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The present study investigated intergroup bias in achievement attributions in a sample of 62 German and 55 Turkish pupils (aged 15 years) in the Federal Republic of Germany. The design was 2 x 2 x 2 x 3 (Ethnic Group x Outgroup Prejudice x Outcome x Stimulus) with repeated measures on the last two factors. Subjects attributed examination performance to ability, effort, luck, and task difficulty. Intergroup bias was limited to German pupils, who attributed failure of an ingroup member or self more to bad luck than they did that of an outgroup member. Turkish pupils acted more in terms of self than ingroup, attributing the success of another Turkish child more to good luck than they did that of self or an outgroup member. They also failed to distinguish clearly between success and failure in their task attributions. Results are discussed in terms of the inventive nature of explanations for ability-linked performance and the motivational consequences of causal attributions.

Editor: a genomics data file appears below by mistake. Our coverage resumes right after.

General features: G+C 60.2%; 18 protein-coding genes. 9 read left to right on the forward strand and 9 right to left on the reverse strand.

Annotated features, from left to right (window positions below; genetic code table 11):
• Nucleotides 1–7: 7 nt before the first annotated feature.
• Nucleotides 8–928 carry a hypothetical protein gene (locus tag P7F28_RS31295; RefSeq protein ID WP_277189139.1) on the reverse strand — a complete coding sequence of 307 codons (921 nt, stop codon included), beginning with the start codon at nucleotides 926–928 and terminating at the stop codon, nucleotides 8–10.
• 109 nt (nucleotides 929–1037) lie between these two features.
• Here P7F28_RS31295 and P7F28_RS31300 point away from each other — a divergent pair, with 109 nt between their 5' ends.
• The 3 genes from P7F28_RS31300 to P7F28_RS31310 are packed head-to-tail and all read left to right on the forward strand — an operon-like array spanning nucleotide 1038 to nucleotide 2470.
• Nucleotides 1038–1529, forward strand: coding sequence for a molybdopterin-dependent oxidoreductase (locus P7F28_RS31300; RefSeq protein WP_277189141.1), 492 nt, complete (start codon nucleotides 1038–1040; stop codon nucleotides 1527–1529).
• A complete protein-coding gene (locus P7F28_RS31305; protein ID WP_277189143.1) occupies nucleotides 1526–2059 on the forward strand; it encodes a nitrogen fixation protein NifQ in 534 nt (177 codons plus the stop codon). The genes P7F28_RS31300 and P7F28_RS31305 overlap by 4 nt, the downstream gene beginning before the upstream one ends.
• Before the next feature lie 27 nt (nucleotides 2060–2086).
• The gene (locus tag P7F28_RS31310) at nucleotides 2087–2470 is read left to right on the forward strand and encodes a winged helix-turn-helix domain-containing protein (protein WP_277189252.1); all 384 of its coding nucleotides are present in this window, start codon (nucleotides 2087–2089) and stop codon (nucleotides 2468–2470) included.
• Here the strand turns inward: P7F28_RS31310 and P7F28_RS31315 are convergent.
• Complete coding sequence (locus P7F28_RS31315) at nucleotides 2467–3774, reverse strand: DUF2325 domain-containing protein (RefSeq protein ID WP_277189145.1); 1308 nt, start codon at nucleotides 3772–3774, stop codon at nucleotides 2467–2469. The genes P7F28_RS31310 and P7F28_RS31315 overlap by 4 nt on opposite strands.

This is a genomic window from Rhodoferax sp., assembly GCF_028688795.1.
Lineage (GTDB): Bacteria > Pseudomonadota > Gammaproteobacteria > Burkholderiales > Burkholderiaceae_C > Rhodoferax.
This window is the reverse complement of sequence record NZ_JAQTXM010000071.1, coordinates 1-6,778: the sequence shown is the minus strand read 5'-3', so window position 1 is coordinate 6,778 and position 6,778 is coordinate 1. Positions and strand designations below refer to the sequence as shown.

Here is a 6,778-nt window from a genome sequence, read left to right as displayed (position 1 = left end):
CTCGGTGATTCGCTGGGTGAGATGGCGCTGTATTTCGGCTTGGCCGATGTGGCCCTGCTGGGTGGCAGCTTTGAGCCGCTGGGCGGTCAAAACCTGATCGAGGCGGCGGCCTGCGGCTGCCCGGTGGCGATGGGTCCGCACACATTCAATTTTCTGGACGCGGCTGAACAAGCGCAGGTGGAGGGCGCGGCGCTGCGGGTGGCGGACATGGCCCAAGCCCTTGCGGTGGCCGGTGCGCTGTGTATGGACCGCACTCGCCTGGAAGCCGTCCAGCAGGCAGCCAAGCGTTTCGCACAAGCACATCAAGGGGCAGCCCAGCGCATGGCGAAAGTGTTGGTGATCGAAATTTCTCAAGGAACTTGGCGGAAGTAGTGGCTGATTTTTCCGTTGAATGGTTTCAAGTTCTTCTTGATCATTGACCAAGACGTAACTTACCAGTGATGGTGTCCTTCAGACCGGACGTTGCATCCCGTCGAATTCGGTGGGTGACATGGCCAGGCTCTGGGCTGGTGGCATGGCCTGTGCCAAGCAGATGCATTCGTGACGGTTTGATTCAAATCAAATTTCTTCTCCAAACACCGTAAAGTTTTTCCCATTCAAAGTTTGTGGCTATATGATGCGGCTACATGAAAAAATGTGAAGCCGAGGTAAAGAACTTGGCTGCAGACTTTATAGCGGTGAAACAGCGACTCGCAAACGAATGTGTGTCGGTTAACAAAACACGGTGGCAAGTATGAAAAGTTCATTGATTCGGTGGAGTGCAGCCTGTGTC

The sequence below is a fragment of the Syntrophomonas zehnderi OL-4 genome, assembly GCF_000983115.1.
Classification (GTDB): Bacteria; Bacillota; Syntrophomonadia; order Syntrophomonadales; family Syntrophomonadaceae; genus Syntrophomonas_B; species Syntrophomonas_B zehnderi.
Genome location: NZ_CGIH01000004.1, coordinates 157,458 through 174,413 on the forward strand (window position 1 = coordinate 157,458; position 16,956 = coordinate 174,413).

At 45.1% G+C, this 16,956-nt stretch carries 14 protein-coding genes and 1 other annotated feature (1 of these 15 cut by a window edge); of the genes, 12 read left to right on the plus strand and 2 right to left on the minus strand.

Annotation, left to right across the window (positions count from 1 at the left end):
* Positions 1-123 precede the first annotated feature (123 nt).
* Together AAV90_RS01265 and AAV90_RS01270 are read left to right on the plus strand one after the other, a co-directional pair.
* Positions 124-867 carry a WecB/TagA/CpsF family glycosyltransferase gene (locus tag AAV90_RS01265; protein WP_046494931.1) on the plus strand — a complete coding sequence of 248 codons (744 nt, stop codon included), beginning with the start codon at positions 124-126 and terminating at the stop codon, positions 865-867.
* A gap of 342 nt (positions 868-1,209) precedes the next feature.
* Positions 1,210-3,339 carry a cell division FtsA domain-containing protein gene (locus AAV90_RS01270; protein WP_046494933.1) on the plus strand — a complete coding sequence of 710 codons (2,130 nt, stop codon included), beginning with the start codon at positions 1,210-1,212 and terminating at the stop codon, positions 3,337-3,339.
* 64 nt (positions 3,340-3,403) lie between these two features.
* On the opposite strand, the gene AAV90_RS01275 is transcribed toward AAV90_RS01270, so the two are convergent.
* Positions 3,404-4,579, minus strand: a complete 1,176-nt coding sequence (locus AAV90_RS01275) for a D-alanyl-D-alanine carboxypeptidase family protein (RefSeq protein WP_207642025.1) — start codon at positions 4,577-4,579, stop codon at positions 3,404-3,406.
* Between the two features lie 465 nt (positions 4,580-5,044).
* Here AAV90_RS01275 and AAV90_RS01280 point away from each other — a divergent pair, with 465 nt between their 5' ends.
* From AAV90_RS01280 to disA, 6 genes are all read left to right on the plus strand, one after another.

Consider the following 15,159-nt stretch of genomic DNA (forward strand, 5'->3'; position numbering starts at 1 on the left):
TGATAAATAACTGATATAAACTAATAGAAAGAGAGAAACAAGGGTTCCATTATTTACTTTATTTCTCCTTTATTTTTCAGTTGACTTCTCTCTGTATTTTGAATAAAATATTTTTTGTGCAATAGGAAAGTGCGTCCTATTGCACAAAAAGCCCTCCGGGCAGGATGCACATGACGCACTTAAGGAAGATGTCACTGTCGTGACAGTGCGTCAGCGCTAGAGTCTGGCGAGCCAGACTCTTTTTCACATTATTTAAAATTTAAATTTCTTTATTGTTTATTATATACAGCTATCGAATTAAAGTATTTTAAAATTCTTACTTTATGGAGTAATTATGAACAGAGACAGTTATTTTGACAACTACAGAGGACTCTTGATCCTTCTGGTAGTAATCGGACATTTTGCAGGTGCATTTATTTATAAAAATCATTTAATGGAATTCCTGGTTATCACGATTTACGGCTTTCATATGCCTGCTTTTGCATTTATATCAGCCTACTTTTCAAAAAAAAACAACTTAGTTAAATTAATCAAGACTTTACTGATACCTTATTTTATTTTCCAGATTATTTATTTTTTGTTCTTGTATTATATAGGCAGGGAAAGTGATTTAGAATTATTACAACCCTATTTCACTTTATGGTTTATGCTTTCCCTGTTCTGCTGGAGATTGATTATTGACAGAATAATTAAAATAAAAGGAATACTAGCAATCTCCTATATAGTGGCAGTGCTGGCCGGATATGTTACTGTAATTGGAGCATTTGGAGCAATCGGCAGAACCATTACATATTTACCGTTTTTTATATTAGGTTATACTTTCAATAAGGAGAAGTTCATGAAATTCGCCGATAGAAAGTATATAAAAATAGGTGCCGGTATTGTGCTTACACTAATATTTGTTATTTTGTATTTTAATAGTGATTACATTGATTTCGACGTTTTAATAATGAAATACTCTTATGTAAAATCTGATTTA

Original publication




Journal article


J Soc Psychol

Publication Date





459 - 470


Achievement, Child, Cross-Cultural Comparison, Female, Germany, West, Humans, Internal-External Control, Male, Prejudice, Self Concept, Turkey